This is a film that is no less tangy than the gol gappas that Rajouri Garden girl Rani Mehra rustles up in an Italian pizzeria in faraway Amsterdam.
The bright and breezy Queen does not require even “two minutes” (that is how long it takes the heroine’s culinary output to activate the first Dutch buyer’s unaccustomed taste buds) to work its magic. It hits its straps from the very outset.
Queen is spicy, balmy and uplifting. Like good gol gappas, it leaves a zesty aftertaste that lingers on until long after the ride has ended. It warms the heart and tickles the funny bone with equal force.
No sooner does the film open in the home of a West Delhi mithaiwala amid the hustle and bustle of an impending wedding than it becomes amply apparent that the audience is in for a treat of an unprecedented kind.
Queen, thanks to a remarkably crisp and sophisticated screenplay (Parvez Shaikh, Chaitally Parmar and director Vikas Bahl) and infectiously lively dialogues written by Anvita Dutt and Kangana Ranaut, is like a wonderful puff of fresh air.
The film makes a feminist statement, but it does not put up the ism at its core for display like an obtrusive pennant.
It embeds its message (for want of a better word) within the structure of a rip-roaring drama that is consistently funny and frequently thought-provoking.
And what a Queen Kangana Ranaut makes! Whoever knew that this often underrated actress had such enormous reserves of talent?
Kangana is given a character that is sweetly quirky and yet as everyday as they come. She embraces Rani Mehra with such lightness, grace and understanding that her very presence lights up every frame she is in.
Rani Mehra, an over-protected middle class girl who has never stepped out of her home all by herself and is chaperoned around the neighbourhood by her kid brother, is stood up by her London-returned fiancé only two days before the wedding.
At her wit’s end and in danger of retreating into a shell of self-pity, the guileless Rani, with a bit of moral support from her granny and her surprisingly supportive father, takes off on a solo European honeymoon.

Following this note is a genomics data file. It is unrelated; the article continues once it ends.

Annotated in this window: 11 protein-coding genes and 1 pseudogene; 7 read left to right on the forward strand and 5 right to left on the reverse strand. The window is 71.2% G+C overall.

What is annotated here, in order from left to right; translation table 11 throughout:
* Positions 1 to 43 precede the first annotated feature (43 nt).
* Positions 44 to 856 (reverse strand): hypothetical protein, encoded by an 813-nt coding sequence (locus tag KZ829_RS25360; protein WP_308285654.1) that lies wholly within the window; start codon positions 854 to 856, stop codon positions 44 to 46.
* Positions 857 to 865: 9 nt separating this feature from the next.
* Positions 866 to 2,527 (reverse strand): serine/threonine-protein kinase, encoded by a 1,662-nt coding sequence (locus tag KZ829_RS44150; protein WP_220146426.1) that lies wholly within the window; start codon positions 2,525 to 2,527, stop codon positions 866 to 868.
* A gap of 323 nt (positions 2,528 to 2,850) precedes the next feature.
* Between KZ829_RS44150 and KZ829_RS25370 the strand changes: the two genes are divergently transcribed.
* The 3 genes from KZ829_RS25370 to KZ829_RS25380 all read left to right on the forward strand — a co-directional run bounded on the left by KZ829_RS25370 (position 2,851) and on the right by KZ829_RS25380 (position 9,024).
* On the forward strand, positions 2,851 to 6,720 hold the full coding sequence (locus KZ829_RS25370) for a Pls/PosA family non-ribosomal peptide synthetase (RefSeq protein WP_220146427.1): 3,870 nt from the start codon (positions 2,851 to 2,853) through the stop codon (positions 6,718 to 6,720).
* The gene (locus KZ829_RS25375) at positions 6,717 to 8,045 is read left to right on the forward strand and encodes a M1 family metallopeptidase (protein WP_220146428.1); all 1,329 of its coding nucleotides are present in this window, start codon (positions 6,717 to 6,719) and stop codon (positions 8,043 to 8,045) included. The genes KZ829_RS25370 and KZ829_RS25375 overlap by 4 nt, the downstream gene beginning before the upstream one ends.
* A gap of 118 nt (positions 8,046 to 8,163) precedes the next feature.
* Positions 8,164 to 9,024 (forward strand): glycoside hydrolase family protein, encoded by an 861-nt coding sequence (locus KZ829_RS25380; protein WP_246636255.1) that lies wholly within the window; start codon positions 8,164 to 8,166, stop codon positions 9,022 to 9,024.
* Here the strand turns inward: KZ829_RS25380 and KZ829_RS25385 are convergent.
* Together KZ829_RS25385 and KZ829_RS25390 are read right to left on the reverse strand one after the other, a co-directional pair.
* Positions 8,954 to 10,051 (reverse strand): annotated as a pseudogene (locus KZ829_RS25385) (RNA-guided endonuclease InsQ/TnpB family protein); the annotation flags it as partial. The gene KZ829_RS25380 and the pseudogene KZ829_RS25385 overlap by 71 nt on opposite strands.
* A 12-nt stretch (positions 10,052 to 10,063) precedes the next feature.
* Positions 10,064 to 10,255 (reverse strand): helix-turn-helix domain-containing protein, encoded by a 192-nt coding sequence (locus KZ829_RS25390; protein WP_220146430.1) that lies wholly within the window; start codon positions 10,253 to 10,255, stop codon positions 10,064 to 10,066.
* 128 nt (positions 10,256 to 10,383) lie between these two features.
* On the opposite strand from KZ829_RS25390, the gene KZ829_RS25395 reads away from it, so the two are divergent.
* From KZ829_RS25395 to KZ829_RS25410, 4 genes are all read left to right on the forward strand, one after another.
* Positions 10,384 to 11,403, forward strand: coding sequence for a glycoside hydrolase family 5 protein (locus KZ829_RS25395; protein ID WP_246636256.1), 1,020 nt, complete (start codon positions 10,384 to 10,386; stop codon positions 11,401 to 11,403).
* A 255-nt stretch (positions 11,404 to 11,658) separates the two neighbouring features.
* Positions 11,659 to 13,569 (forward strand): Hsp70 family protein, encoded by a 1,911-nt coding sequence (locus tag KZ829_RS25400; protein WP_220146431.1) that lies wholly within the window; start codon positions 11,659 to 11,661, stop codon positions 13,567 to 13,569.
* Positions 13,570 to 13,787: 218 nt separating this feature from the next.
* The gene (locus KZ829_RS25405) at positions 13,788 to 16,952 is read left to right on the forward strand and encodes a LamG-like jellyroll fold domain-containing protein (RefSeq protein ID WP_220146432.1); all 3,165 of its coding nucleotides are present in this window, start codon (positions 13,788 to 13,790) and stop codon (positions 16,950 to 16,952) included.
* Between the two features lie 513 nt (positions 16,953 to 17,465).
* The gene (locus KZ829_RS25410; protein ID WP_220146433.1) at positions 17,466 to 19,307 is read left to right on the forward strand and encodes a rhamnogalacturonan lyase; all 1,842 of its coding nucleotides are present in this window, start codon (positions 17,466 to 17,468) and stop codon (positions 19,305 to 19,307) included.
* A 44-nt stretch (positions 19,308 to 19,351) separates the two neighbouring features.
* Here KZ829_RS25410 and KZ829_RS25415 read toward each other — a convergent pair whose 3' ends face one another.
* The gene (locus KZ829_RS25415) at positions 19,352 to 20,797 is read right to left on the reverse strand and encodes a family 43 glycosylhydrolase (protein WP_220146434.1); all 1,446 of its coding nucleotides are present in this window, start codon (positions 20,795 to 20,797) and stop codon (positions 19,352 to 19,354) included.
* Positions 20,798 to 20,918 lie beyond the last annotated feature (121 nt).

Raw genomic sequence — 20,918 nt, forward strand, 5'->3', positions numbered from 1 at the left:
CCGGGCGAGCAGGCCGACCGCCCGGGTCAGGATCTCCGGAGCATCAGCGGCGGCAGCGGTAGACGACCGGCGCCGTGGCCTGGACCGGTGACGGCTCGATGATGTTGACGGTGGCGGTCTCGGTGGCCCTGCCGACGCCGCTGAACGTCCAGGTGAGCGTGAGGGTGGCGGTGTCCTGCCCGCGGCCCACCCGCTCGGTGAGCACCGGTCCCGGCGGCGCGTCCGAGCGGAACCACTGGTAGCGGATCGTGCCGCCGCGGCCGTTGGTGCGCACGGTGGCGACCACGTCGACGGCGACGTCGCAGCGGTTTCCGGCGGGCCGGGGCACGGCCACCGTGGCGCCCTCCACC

This unusual plot premise could easily have lost its way in a fabricated English Vinglish-style adventure in an alien land and ended up proffering pat platitudes on the vagaries of life.
It doesn’t. Bahl adopts sustained subtlety and temperance instead of seeking to play to the gallery.
It is in the manner in which the individual scenes play out – Bahl does not hold a single moment in the film a second longer than is absolutely essential – that the secret of the appeal of Queen lies.
As the pure, chaste and absolutely uncontaminated Rani comes in contact with the big, bad world out there, she makes mistakes as frequently as she makes friends.
In the bargain, a whole new universe opens up for her. In a secluded Paris bylane, she fends off a mugger and is thrilled to bits about the act of bravado.
She befriends a half-Indian Parisian hotel staffer and single mom Vijaylaxmi (Lisa Haydon) and, in all her innocence, advises her not to sleep with all and sundry.
Lap dancer, graffiti artist, musician, tsunami victim – Rani meets all manner of new people and instinctively connects with them.
Rani wears her innate naiveté like a shield against the pitfalls that she faces on her incredible voyage of discovery through the city of love Paris and Amsterdam, a below-the-sea-level metropolis where she finds herself and a lot more than she could have bargained for, including her first kiss and with an Italian hunk at that.
Both the actress and the director use that element of gaucherie in the character to great effect, crafting a believable and adorable heroine who evokes both empathy and enchantment.
Kangana’s is the heart and soul of Queen and she does not strike a single false note.
It is a performance that should define not only her career from here on, but also the fate of any young Bollywood actress seeking to push the boundaries of what is acceptable within the framework of the commercial Hindi movie industry.
But also do spare a thought for Rajkummar Rao, who plays the utterly unlikeable, if not out and out obnoxious, Vijay Dhingra.
He brings remarkable restraint to bear upon his interpretation of the disgustingly conservative city slicker who cannot see beyond his nose. Rarely has an object of derision stood his ground with as much firm intent as he does.
Don’t miss Queen for anything. It is a sparkling little gem.
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